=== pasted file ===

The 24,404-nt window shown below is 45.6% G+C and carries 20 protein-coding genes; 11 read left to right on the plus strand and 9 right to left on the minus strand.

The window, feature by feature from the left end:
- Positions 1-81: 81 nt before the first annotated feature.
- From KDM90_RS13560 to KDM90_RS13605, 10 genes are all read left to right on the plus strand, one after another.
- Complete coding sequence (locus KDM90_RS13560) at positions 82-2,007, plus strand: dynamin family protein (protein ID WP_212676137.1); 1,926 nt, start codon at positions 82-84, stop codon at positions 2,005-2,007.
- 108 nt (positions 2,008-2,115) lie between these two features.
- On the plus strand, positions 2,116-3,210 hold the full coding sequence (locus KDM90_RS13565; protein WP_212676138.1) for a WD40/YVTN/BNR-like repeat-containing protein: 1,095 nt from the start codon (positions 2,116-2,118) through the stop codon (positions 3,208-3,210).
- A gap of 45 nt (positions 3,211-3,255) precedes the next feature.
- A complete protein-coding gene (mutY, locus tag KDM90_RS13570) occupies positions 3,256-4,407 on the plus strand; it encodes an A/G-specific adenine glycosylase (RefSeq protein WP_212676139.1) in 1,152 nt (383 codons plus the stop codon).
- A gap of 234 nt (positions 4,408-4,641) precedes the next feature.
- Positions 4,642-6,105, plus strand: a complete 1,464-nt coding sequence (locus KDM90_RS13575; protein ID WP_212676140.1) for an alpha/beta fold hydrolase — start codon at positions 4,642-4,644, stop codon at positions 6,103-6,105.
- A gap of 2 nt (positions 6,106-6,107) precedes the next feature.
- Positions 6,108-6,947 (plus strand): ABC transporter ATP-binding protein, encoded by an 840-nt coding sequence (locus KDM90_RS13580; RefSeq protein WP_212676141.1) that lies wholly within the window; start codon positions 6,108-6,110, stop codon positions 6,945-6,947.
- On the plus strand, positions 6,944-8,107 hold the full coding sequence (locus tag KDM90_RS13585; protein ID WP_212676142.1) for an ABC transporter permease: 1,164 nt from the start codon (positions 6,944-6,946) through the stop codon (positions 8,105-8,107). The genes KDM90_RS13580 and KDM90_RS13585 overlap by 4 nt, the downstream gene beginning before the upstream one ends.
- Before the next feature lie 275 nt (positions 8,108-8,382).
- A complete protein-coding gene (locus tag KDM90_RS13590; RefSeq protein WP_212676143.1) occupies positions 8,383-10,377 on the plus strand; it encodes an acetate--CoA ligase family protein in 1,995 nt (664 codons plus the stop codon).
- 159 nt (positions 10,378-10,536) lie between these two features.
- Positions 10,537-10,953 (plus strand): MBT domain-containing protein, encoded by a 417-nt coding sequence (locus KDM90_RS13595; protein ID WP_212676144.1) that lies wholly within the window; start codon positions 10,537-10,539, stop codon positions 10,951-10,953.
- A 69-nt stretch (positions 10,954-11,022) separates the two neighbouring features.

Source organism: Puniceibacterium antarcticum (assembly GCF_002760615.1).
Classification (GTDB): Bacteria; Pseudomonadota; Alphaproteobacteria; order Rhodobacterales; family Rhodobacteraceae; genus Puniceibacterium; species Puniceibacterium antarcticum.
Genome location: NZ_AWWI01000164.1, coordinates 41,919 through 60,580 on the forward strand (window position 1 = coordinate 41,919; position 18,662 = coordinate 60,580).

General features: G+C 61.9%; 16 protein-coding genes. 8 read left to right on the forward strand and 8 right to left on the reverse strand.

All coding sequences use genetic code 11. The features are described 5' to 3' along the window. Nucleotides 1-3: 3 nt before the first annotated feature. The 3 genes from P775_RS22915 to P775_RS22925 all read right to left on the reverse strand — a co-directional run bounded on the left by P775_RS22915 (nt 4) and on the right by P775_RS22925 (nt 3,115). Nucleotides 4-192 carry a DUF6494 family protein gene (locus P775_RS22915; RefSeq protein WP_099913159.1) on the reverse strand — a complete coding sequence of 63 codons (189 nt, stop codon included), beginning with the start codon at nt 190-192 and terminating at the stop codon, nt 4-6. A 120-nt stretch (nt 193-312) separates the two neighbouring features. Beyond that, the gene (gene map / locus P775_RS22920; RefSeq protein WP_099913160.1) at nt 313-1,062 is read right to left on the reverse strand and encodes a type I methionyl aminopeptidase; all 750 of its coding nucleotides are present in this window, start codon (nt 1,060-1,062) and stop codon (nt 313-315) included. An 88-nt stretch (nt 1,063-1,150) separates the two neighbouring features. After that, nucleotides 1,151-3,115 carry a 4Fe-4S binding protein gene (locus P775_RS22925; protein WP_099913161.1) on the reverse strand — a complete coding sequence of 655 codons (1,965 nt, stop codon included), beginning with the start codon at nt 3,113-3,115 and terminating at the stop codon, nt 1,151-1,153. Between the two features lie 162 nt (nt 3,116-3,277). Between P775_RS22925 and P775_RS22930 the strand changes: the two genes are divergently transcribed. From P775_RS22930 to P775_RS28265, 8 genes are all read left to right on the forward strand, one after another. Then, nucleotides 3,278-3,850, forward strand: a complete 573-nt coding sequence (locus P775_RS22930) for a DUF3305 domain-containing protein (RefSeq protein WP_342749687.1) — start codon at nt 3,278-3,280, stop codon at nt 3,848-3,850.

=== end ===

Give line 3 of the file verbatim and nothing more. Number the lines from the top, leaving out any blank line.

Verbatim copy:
- Positions 1-81: 81 nt before the first annotated feature.